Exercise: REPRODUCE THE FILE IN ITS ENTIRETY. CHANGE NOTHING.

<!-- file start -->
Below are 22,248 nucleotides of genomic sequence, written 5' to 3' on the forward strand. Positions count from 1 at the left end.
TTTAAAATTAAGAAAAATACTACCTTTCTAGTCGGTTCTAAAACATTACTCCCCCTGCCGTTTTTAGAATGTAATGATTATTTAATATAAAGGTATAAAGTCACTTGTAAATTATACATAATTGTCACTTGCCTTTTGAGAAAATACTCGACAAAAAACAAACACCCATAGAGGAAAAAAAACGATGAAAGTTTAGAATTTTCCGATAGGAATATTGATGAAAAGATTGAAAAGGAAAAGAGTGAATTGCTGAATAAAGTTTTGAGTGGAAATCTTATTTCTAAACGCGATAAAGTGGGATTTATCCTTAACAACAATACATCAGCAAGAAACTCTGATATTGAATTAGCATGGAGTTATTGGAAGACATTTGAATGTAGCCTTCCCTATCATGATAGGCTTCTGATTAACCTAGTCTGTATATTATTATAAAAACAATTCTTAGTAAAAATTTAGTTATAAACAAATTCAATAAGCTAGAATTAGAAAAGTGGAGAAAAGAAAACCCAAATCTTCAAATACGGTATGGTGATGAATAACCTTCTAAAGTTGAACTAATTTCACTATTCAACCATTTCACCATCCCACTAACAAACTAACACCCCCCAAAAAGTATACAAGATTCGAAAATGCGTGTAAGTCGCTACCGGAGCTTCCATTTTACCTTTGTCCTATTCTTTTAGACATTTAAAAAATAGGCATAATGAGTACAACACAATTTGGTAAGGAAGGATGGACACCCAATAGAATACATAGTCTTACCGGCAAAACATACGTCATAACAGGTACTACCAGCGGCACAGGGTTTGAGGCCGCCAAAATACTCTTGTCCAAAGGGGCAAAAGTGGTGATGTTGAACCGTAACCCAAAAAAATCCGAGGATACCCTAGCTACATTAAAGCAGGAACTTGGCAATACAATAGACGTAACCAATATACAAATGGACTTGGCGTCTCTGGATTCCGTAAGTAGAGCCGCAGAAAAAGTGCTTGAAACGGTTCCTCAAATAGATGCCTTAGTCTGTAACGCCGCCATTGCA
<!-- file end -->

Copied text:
Below are 22,248 nucleotides of genomic sequence, written 5' to 3' on the forward strand. Positions count from 1 at the left end.
TTTAAAATTAAGAAAAATACTACCTTTCTAGTCGGTTCTAAAACATTACTCCCCCTGCCGTTTTTAGAATGTAATGATTATTTAATATAAAGGTATAAAGTCACTTGTAAATTATACATAATTGTCACTTGCCTTTTGAGAAAATACTCGACAAAAAACAAACACCCATAGAGGAAAAAAAACGATGAAAGTTTAGAATTTTCCGATAGGAATATTGATGAAAAGATTGAAAAGGAAAAGAGTGAATTGCTGAATAAAGTTTTGAGTGGAAATCTTATTTCTAAACGCGATAAAGTGGGATTTATCCTTAACAACAATACATCAGCAAGAAACTCTGATATTGAATTAGCATGGAGTTATTGGAAGACATTTGAATGTAGCCTTCCCTATCATGATAGGCTTCTGATTAACCTAGTCTGTATATTATTATAAAAACAATTCTTAGTAAAAATTTAGTTATAAACAAATTCAATAAGCTAGAATTAGAAAAGTGGAGAAAAGAAAACCCAAATCTTCAAATACGGTATGGTGATGAATAACCTTCTAAAGTTGAACTAATTTCACTATTCAACCATTTCACCATCCCACTAACAAACTAACACCCCCCAAAAAGTATACAAGATTCGAAAATGCGTGTAAGTCGCTACCGGAGCTTCCATTTTACCTTTGTCCTATTCTTTTAGACATTTAAAAAATAGGCATAATGAGTACAACACAATTTGGTAAGGAAGGATGGACACCCAATAGAATACATAGTCTTACCGGCAAAACATACGTCATAACAGGTACTACCAGCGGCACAGGGTTTGAGGCCGCCAAAATACTCTTGTCCAAAGGGGCAAAAGTGGTGATGTTGAACCGTAACCCAAAAAAATCCGAGGATACCCTAGCTACATTAAAGCAGGAACTTGGCAATACAATAGACGTAACCAATATACAAATGGACTTGGCGTCTCTGGATTCCGTAAGTAGAGCCGCAGAAAAAGTGCTTGAAACGGTTCCTCAAATAGATGCCTTAGTCTGTAACGCCGCCATTGCA